Previous attempts to reduce greenhouse gas emissions haven’t been successful, and if we consider the current situation it’s worth pointing out that emissions stabilization won’t lead to a stable concentration of carbon dioxide in the atmosphere. To reach that goal we should reduce emissions steadily, and therefore we need to think of alternative solutions that could compensate with the required reductions in the use of fossil fuels. These sources have been so central in our life throughout the twentieth century that we are now hardly able to think of energy by referring to other sources.
Let’s make an effort and try to think different. With the exception of geothermal energy and tidal energy, all the other renewable forms we can think of come from the sun: wind power is solar because the winds are driven by the sun’s heat, the same way winds drive the waves that generates wave power.
Generally speaking, natural energy sources like the one generated by solar panels or wind turbines are hugely criticised because they depend on local weather conditions, and therefore it’s difficult to produce the same amount of energy that we can get through the combustion of fossil fuels.
However, an important step forward has been done to solve this problem: solar power plant able to generate electricity for 24 hours a day, 7 days a week.
The first utility-scale commercial baseload solar power plant has been realised in Spain (province of Andalucia) and it was first launched last May.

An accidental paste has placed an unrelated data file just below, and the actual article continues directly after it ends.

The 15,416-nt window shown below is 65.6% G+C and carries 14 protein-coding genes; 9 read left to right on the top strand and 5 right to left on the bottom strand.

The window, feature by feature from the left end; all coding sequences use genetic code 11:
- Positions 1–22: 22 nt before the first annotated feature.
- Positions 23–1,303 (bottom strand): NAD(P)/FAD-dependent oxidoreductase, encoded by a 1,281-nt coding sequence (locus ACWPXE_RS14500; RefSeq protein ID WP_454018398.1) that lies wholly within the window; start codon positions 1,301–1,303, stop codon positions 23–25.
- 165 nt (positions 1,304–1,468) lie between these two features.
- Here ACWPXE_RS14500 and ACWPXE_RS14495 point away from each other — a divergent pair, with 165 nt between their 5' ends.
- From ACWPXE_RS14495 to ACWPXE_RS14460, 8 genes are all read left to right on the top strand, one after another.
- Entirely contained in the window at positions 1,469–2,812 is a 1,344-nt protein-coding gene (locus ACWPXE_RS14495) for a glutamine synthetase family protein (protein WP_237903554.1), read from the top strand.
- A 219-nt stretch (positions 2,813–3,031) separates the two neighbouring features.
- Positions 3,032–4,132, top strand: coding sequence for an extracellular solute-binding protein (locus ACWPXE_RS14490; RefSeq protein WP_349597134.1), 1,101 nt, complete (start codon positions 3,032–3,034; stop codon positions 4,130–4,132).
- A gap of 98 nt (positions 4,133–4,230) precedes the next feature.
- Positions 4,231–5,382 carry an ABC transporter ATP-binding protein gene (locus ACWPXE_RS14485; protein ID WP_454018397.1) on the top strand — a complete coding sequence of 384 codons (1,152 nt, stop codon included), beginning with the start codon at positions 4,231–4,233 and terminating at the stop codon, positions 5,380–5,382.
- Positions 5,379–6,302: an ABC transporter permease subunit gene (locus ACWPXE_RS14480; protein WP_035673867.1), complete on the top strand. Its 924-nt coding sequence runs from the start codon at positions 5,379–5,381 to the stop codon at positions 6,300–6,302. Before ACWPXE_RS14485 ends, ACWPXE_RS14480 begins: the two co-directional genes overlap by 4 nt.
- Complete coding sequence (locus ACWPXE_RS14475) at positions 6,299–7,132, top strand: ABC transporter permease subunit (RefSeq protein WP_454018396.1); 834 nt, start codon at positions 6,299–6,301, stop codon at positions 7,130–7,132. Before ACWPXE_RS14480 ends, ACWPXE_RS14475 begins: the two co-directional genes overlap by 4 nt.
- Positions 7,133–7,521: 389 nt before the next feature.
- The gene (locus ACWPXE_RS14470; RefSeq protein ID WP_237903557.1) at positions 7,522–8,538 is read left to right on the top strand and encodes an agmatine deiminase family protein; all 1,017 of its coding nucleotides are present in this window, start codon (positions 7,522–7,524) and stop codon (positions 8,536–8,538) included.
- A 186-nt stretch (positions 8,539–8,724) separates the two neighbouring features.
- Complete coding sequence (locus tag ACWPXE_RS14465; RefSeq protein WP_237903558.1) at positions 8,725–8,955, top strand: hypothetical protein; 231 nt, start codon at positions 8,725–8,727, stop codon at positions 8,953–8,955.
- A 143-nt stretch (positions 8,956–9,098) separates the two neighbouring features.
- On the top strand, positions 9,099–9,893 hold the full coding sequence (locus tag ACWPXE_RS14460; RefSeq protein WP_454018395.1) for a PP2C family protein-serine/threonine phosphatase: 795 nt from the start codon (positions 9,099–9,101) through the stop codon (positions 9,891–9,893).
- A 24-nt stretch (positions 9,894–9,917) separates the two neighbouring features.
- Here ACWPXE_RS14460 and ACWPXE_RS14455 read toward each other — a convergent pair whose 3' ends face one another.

Gemasolar, this is the name of the solar plant, differs from the most famous photovoltaic panels. This system is based on the concept of storage. In fact, the plant is made of two tanks of molten salt thermal energy storage (MSES) which allow the solar plant to generate energy during the night or even during cloudy or rainy days. MSES is made of a combination of potassium nitrate and sodium nitrate that, thanks to their properties, allow the plant to lose only 1% of its heat energy a day.
This system is expected to produce about 6,400 hours per year, a capacity factor of 75% which is more than the 50% reached by the Three Gorges Dam in China.
Looking closer to the solar field, we can see that it’s made of a series of glass heliostats positioned all around a central tower. Each single heliostat needs to be moved in the right position in order to catch as much sunlight as possible and reflect it on a central receiver on top of the tower.
Sodium and potassium nitrate salts from the cold tank are pumped up to the receiver where they absorb the solar thermal energy that can usually reach up to 565°C, then the heated salts are pumped down to the hot tank were they can be stored or used to generate electricity by the heat engine. The energy gathered by the 2,650 heliostats is considered to be able to power 25,000 homes, but only if they are properly inclined.
The International Energy Agency (IEA) considers that solar power energy can contribute to satisfy up to 11% of the electricity demand by 2050.
If we think of either the reduced availability of oil and its rising price, we are likely to think that this system will become an efficient response to the increasing demand of clean and cheap energy in the future.